Tillabéri is one of the eight Regions of Niger; the capital of the Region is Tillabéri. Tillabéri Region was created in 1992, when Niamey Region was split, with Niamey and its immediate hinterland becoming a new capital district enclaved within Tillabéri Region.
Operation Juniper Shield formerly known as Operation Enduring Freedom – Trans Sahara (OEF-TS) is the military operation conducted by the United States and partner nations in the Sahara/Sahel region of Africa, consisting of counterterrorism efforts and policing of arms and drug trafficking across central Africa. It is part of the Global War on Terrorism (GWOT). The other OEF mission in Africa is Operation Enduring Freedom – Horn of Africa (OEF-HOA).
The Gendarmerie Nationale is the national paramilitary police force of Niger. One of two paramilitary police units of the nation, the Gendarmerie Nationale is modeled on the Gendarmerie of former colonial power, France. Its purpose is to provide police protection outside of urban areas, patrolled by the National Police . The Gendarmerie Nationale is a centrally controlled 3,700 member paramilitary police force that provides policing outside those jurisdictions policed by the Police Nationale, usually smaller towns and rural areas. It is uniformed, ranked and trained in military fashion.
The Nigerien's Movement for Justice is a largely Tuareg ethnic, northern Niger based militant group. But the MNJ also includes other nomadic ethnicities, within this area, such as the Toubou and the Fulani have also joined the group, which has been battling the Niger government since 2007.
The Insurgency in the Maghreb refers to Islamist militant and terrorist activity in the Maghreb and Sahel regions of North Africa since 2002. The conflict succeeded the conclusion of the Algerian Civil War as the militant group Salafist Group for Preaching and Combat (GSPC) allied itself with al-Qaeda to eventually become al-Qaeda in the Islamic Maghreb (AQIM). Algeria and other Maghreb states affected by the activity have been offered assistance in fighting extremist militants by the United States and the United Kingdom since 2007, when Operation Enduring Freedom – Trans Sahara began.
Bani-Bangou is a town in southwestern Niger, in rural northern Ouallam Department, Tillabéri Region. It is the capital of the rural commune of Bani-Bangou. On the main highway from Ouallam on the route to the Malian border town of Andéramboukane. It is 135 km northeast of Ouallam and 70 km by road from Mali. It around 200 km cross country from Niamey. The town is the seat of a "Rural Commune" of the same name, one of four rural communes in the Department. Nearby villages include Gorou, Bassikwana, and Tondi Tiyaro Kwara to the north; Koloukta and Dinara along the highway west; Ouyé to the southeast.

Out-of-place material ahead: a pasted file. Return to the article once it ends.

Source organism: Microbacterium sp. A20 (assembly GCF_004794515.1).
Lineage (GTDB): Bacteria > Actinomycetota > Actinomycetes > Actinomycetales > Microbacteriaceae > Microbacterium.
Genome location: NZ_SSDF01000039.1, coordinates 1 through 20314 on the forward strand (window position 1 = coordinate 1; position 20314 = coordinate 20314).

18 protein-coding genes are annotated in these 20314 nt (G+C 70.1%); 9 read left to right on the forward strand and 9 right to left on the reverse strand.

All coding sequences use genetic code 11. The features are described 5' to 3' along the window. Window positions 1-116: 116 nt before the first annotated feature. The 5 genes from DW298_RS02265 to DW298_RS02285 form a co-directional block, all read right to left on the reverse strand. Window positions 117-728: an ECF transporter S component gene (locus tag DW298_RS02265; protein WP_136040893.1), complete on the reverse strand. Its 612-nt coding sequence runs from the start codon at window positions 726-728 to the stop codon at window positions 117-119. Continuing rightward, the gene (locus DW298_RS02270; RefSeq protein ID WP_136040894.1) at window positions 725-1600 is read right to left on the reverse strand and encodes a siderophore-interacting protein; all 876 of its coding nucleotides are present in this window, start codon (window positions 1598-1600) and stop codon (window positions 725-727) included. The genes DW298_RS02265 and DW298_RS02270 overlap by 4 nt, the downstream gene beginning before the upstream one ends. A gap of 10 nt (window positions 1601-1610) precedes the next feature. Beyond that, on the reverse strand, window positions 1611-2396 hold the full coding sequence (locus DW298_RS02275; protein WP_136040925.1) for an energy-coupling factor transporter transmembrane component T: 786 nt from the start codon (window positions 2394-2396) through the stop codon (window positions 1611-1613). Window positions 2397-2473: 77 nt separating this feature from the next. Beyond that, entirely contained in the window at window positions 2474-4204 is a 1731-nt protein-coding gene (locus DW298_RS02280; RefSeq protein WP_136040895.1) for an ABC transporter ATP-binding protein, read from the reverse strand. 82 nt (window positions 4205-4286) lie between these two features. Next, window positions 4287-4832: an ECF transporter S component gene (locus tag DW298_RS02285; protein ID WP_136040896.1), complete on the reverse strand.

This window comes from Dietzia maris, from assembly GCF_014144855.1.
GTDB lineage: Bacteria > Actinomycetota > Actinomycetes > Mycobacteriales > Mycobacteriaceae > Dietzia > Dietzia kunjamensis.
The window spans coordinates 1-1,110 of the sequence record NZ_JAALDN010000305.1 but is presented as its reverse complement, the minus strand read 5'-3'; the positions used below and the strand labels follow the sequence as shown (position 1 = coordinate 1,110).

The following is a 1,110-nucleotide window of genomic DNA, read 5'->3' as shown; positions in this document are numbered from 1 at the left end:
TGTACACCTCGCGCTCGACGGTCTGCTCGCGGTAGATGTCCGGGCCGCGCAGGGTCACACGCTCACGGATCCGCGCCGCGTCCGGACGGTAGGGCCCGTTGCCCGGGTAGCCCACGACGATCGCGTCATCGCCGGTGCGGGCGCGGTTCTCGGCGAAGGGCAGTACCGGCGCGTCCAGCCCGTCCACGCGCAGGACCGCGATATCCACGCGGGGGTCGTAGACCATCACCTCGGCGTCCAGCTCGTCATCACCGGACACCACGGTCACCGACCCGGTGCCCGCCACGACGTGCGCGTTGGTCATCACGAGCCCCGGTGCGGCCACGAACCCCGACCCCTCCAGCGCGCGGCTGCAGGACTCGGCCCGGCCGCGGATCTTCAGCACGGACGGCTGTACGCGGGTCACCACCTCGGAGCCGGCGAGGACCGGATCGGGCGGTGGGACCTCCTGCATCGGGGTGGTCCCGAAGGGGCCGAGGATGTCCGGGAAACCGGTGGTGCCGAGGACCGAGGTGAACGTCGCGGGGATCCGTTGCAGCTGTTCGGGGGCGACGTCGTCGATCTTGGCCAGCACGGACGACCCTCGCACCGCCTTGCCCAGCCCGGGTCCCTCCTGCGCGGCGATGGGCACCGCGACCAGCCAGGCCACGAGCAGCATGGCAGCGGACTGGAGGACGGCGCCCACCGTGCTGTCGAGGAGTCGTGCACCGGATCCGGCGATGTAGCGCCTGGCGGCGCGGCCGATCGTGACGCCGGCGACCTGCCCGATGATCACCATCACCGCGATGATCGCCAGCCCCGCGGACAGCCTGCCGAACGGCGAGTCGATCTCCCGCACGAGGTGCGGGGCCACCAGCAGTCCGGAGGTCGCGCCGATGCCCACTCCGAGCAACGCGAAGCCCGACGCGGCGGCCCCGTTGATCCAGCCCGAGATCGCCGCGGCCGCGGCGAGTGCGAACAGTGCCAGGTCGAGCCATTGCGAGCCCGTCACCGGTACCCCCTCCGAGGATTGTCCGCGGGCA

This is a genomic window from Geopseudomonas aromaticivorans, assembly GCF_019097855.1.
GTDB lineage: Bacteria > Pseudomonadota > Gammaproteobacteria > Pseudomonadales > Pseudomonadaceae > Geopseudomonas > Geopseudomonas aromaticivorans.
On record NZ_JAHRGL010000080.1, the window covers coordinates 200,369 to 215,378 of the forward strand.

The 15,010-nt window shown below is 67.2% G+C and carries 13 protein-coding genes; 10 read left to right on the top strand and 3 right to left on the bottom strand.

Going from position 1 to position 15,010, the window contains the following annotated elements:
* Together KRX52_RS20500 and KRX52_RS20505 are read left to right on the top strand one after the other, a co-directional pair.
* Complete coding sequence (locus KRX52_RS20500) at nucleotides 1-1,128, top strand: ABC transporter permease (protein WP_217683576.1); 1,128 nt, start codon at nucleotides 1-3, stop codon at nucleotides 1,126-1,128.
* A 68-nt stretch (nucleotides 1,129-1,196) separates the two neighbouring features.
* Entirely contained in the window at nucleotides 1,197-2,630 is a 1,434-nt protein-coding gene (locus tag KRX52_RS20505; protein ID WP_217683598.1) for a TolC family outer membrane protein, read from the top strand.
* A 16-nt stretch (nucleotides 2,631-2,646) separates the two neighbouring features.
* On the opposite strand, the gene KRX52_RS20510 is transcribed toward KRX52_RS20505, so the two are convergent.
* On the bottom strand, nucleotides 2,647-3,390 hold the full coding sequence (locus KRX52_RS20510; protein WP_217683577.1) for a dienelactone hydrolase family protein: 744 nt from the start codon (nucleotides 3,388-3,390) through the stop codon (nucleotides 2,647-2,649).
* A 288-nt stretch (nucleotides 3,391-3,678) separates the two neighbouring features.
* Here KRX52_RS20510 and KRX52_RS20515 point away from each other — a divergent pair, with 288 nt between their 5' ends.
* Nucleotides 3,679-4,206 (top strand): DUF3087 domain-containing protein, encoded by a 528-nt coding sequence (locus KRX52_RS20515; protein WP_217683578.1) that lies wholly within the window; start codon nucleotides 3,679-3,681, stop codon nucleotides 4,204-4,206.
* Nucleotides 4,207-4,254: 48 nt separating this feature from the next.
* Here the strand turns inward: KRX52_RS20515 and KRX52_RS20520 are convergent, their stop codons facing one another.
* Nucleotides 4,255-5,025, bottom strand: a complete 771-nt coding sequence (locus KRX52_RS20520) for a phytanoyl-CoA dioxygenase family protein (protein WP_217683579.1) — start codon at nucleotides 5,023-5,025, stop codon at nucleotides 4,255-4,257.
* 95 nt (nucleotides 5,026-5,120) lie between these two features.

The following outline is provided as an overview of and topical guide to Niger:
Ouallam is a department of the Tillabéri Region in Niger. Its capital lies at the city of Oullam, which is designated an Urban Commune. The department also includes the Rural Communes of Simiri and Tondikiwindi, as well as the towns of Bani Bangou and Dingazi. As of 2011, the department had a total population of 383,632 people.
Abala, Niger is a village and rural commune in Niger.
Tondikiwindi is a village and rural commune in Niger.
Operation Barkhane is an ongoing anti-insurgent operation in Africa's Sahel region, which commenced 1 August 2014. It consists of a 4,500-strong French force, which is permanently headquartered in N’Djamena, the capital of Chad. The operation has been designed with five countries, and former French colonies, that span the Sahel: Burkina Faso, Chad, Mali, Mauritania and Niger. These countries are collectively referred to as the "G5 Sahel". The operation is named after a crescent-shaped dune in the Sahara desert.
Sabara Bangou is a village in the north of the rural commune (municipality) of Tondikiwindi, Ouallam Department, Tillabéri Region in southwestern Niger, 180 km north of the nation's capital Niamey and 22 km south of the border with Mali.
The village has about 70-75 huts/dwellings, irregularly clustered. There are no roads, just trails that connect to nearby villages such as Soufaré, Tiloa, Diéno Koara, Tongo Tongo, Sinka Koira, Gollo, Gouré Tondi and Kokorobé Koukou .